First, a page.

In Peru, the gift of dairy animals from World Vision’s Gift Catalog is making a world of difference to Cupertino and his three children. Now that they drink milk every day, the children no longer get sick and have turned around the effects of malnourishment.
Today’s challenge: Give food to an organization — like a church or food bank — that serves in your local community.
“But I said to you, ‘You will possess their land; I will give it to you as an inheritance, a land flowing with milk and honey.’ I am the Lord your God, who has set you apart from the nations.” —Leviticus 20:24 (NIV)
Milk for medicine
Norlberto, 7, gulps fresh goat milk from a tin cup as the sun sets on his family’s hillside farm in central Peru. Then he grins, a thick milk mustache on his upper lip.
His 12-year-old brother Yerson agrees. “The milk tastes good.”
Their father, Cupertino Sanchez, makes sure that his six children drink milk every morning and afternoon. Norlberto used to get sick all the time, he says, but the milk has helped boost his immune system. Now he doesn’t even get sick during flu season.
“For us, the goat milk is a kind of medicine,” Cupertino, 39, says. The milk, and the farm animals that provide it, is a critical safeguard for his children’s health.
But more than just the physical well-being of children, Cupertino’s goats have also provided a steady source of family income, and, even more, a redemptive future for him and his children in the midst of rampant disease, poverty, and malnutrition.
Here in the rural highlands of Peru, World Vision is using animal distribution programs, funded through the Gift Catalog, to build and support communities and families like Cupertino’s.
In Ayacucho, the region where Cupertino and his family live, more than a third of children under 5 are malnourished. Some of his own children exhibit signs of stunting, the effect of babies not getting nutritious food.
World Vision picked 20 families in the village of Huayllapata to receive goats and cows. Cupertino’s family was one of those 20, chosen because he had children under 10 years old who were at risk for malnourishment.
They received four goats in 2010; then, a year later, two cows. Once the animals had reproduced, Cupertino had to give a calf and some goats to other families in need. But his herd of goats has expanded to nine, and their heifer has just given birth to a second calf. This one they get to keep. The kids named him Eddy.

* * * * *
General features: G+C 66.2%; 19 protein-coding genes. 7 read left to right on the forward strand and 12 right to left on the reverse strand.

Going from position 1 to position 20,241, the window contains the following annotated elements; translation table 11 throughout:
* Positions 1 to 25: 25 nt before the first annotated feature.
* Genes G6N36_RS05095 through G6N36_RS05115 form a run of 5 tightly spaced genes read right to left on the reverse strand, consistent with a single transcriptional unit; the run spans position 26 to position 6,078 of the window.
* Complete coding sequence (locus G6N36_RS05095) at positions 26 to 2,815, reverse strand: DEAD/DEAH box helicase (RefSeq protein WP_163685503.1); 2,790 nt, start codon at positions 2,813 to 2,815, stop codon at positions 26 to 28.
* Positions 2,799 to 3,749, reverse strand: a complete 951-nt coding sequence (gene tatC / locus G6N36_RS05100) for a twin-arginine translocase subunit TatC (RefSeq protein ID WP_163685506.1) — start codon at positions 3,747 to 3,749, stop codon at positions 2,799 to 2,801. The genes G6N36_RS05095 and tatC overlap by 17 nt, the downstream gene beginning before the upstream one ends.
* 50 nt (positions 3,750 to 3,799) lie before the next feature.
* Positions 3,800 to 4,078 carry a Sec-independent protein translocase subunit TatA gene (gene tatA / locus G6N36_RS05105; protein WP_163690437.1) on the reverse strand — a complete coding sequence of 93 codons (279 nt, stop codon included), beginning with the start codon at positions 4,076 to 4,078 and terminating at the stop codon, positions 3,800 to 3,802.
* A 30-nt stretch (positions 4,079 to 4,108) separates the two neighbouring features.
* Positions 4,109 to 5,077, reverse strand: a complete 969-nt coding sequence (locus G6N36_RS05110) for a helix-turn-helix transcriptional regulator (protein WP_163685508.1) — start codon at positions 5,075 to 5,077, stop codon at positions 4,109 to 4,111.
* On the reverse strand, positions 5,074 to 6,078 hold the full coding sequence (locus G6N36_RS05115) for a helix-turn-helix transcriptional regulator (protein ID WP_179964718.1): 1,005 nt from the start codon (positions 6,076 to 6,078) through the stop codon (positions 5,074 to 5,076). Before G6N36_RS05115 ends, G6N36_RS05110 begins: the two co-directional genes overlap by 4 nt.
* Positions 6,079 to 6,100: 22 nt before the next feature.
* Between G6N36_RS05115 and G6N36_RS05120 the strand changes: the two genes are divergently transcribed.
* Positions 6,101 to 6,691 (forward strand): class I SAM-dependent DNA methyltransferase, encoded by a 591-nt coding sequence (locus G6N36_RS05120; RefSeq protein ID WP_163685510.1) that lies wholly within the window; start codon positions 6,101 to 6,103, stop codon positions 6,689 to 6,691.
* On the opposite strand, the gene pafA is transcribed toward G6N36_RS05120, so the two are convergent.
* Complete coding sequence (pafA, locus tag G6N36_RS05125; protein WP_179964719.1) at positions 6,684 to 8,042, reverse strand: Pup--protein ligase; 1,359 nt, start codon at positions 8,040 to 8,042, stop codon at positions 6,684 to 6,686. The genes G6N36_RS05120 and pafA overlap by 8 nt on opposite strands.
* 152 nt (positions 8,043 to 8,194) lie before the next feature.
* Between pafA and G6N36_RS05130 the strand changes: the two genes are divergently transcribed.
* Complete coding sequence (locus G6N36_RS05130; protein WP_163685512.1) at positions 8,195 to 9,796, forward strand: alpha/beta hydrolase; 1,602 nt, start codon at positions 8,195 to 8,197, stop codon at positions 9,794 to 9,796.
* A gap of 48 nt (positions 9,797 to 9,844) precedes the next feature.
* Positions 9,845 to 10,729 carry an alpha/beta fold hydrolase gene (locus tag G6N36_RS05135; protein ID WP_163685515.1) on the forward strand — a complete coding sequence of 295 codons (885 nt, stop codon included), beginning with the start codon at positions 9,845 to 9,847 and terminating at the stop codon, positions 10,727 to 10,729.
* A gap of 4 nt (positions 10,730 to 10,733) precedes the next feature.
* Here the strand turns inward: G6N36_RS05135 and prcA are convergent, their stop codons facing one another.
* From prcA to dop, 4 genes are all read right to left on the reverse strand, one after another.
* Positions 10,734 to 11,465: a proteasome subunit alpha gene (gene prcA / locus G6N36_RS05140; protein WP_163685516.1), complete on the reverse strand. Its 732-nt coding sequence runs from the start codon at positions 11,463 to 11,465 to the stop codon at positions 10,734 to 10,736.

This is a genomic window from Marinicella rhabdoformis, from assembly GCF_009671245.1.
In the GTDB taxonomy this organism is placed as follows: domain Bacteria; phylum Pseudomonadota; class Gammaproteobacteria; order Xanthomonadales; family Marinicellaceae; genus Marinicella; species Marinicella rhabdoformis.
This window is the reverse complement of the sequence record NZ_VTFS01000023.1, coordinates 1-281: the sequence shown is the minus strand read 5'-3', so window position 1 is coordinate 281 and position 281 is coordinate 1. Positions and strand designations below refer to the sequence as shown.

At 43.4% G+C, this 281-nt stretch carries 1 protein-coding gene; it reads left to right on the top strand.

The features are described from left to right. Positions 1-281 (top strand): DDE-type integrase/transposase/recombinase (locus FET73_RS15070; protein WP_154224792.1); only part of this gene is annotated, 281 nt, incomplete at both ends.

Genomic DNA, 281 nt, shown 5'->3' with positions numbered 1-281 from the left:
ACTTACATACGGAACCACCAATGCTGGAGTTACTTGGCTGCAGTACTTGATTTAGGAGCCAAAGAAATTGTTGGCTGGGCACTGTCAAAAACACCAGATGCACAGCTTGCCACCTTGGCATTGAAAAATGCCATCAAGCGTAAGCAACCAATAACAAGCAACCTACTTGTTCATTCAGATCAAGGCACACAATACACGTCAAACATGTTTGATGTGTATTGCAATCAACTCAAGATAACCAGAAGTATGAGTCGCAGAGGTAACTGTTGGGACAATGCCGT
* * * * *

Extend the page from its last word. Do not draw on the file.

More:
“When they are born, they are very cute,” says 13-year-old Yulisa. She loves the animals, and plays with them like dolls. Sometimes she even likes to sleep in the hay with the calf.
Not just cute and cuddly, but literally lifesavers to Cupertino’s children.
“I believe that it’s the support of my children, for the education and food of my children,” he says.
The goats have also helped Cupertino redeem his family and his life.
Before they received these animals, he traveled hundreds of miles to Lima, the capital city, or to the jungle to find work harvesting coffee or laying bricks. It kept him far from his wife and kids, and he only went home every three or four months.
“My children missed me and I was not able to send them money,” says Cupertino sadly. “The way we lived was different.”
He also used to be an alcoholic, but as part of World Vision’s programs, he received family counseling, and no longer drinks. Because of the income from the goat and cow milk, he’s able to stay home and work on building healthy relationships with his wife and kids.
“It’s a great change because I’m not leaving my children here,” he says. “I was very glad, and I thanked God and World Vision for coming to this community.”
In addition to caring for the animals he’s so thankful for, Cupertino has been volunteering as an infant health promoter for World Vision for five years, ever since they came to his community. He wants to make sure that other babies don’t experience the same stunting that his children did.
Despite their setbacks, all three kids are now healthy and have dreams for the future. All three are sponsored through World Vision. Norlberto has a manila envelope stuffed with the letters and gifts his sponsor, Cindy, has sent him from the United States. He loves to play with the matchbox cars that she sent him, and he keeps everything safely tucked away in his backpack so nothing gets lost.
Even though she loves animals, Yulisa wants to be an accountant when she grows up because she likes math. Yerson says he wants to be an engineer. Both kids want to help care for animals when they get older.
Cupertino is grateful to World Vision and to the sponsors of his children, because even though they are strangers who don’t know his family, they still love and care for his kids.
“Thank you for all of these blessings,” says Cupertino. “It’s not a small thing — it’s a big thing.”
At the top: Yerson, 12, and his brother Norlberto, 7, hold on to "Eddy," a new calf that was born just eight days before. (Photo: ©2012 Abby Stalsbroten/World Vision)
Give a share of dairy animals through our Gift Catalog — a goat, a cow, and a sheep — and help change the lives of three families! The increased protein in their diets will support children’s health, and families will be able to improve their living conditions by selling the animals’ offspring and dairy products.